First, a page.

Fungi in Deazle woods
Fungi in Deazle woods

On the far side of the common we found the donkeys, stoically munching the gorse and doing their bit to keep the landscape so open and gorgeous. We waited at a respectful distance, and after a few minutes curiosity got the better of them and they came over for a friendly sniff.

Is that a carrot in your pocket, or are you just pleased to see me?
Is that a carrot in your pocket, or are you just pleased to see me?

It didn’t take long for us to get surrounded, and even a couple of young foals joined in the fun. Everything got tasted – trousers, bags, camera, fingers, bootlaces, but all very social and friendly from these inquisitive beasts. Eventually they realised they had cleaned us out so they bade us farewell and we parted company, all happier for the encounter.

Do u haz noms? - LOLdonkey
Do u haz noms? – LOLdonkey

One last photo – on the way back to the car we found this extraordinary creature trying to cross the road. Google tells us it is the caterpillar of the Pale Tussock Moth.

Caterpillar of the Pale Tussock Moth
Caterpillar of the Pale Tussock Moth, aka “look at the FUZZY”

Even with this otherworldly looking beast there is some common ground – we both love the Hop Leaf!!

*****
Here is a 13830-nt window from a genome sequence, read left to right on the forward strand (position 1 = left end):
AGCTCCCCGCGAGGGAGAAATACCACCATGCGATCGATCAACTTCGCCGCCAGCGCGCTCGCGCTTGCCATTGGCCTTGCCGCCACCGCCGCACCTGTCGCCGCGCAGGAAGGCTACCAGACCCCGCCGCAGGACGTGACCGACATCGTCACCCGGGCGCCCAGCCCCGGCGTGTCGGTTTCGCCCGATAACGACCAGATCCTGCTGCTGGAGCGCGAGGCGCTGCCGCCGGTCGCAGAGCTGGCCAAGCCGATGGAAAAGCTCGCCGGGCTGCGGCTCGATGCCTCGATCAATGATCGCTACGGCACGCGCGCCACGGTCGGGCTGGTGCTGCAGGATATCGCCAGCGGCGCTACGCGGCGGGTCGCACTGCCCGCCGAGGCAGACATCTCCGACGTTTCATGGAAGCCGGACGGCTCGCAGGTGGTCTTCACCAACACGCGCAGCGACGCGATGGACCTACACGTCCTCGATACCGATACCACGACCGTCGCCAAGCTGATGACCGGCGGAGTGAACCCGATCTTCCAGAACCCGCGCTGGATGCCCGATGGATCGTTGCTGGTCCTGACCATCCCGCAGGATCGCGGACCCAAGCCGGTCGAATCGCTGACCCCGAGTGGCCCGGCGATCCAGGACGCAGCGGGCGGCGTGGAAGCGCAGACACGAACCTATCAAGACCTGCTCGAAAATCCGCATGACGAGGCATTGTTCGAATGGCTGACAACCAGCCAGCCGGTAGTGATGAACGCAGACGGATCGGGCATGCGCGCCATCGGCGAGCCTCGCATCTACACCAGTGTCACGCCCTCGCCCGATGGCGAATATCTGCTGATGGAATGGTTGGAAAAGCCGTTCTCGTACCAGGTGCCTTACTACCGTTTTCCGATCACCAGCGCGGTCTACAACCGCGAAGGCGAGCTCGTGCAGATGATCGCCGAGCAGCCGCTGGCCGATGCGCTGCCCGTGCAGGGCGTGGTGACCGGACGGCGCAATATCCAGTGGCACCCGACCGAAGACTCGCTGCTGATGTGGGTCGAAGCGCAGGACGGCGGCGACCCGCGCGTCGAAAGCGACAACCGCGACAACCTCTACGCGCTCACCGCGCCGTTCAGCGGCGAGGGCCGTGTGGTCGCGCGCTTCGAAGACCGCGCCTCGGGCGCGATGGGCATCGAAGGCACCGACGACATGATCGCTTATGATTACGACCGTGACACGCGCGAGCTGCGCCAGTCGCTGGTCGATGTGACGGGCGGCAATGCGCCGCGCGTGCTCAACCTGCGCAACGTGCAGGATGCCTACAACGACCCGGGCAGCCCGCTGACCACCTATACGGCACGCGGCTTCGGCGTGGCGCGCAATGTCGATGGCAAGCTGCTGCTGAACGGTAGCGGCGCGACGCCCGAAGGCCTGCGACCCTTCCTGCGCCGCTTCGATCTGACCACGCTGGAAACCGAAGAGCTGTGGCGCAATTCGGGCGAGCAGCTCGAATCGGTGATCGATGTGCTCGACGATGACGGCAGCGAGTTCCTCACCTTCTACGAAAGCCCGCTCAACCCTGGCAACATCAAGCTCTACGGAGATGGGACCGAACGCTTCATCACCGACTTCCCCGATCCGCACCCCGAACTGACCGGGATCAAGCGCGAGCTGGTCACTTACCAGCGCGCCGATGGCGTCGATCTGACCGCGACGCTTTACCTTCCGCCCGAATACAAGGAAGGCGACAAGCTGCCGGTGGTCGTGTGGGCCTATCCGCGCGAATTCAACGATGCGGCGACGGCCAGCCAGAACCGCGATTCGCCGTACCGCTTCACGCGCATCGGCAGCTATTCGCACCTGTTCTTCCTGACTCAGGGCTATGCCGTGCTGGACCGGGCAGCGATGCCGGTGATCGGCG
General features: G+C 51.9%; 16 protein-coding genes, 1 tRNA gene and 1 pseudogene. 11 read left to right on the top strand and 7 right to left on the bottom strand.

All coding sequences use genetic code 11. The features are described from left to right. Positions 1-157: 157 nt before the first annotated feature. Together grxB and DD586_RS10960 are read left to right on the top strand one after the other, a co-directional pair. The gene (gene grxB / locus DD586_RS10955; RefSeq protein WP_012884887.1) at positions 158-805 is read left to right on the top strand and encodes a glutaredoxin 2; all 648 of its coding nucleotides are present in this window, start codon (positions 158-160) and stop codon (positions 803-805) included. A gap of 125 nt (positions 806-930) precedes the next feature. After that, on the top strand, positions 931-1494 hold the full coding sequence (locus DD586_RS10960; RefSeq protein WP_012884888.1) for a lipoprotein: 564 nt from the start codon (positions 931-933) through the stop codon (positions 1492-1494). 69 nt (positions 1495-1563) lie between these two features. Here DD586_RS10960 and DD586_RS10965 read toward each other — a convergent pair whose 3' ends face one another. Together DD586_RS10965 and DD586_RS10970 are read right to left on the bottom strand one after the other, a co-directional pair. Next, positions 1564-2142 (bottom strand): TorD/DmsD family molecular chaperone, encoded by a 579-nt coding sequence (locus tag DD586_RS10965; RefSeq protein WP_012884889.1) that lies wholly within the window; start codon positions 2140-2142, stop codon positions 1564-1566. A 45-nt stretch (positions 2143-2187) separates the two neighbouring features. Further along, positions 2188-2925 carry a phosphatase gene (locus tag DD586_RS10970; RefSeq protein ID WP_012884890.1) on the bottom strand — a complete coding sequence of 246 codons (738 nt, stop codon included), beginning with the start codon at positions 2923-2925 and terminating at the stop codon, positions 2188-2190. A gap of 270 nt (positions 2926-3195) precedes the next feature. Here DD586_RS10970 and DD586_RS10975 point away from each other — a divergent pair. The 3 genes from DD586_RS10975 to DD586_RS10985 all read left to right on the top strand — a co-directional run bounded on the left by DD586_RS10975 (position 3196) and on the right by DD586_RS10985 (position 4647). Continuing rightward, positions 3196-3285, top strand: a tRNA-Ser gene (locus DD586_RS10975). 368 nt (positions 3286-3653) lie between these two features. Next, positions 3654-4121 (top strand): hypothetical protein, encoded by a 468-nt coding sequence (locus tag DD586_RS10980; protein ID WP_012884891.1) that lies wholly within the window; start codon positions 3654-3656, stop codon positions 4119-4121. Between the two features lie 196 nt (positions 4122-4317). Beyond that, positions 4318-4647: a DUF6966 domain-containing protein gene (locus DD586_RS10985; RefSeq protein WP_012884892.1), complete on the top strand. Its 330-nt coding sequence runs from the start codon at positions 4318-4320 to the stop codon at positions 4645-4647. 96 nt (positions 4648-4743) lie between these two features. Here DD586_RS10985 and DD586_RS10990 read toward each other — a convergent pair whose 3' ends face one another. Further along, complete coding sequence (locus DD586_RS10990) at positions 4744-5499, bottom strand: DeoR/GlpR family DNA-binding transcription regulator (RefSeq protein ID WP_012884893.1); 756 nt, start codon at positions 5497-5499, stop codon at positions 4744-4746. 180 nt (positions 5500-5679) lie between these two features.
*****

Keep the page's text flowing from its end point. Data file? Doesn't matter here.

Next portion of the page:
A return to programming

Up until August this year, the last time I did any programming was in the late ’90s. Web apps didn’t really exist and smart phones weren’t even a twinkle in Steve Jobs’ eye. I programmed in C, C++ and something called Gupta SQLWindows that became Centura Team Developer and then withered away with Delphi, as Visual Basic, C# and Java took over. I couldn’t choose between C# and Java and didn’t like the thought of backing the wrong horse, so I chose management – the skills have a longer shelf life.

I took a couple of months off this summer to organise a 187-mile walk celebrating the London2012 Olympic Games, and to help my eldest son get ready to start university. It was a great opportunity to see whether I still had any talent and passion for programming.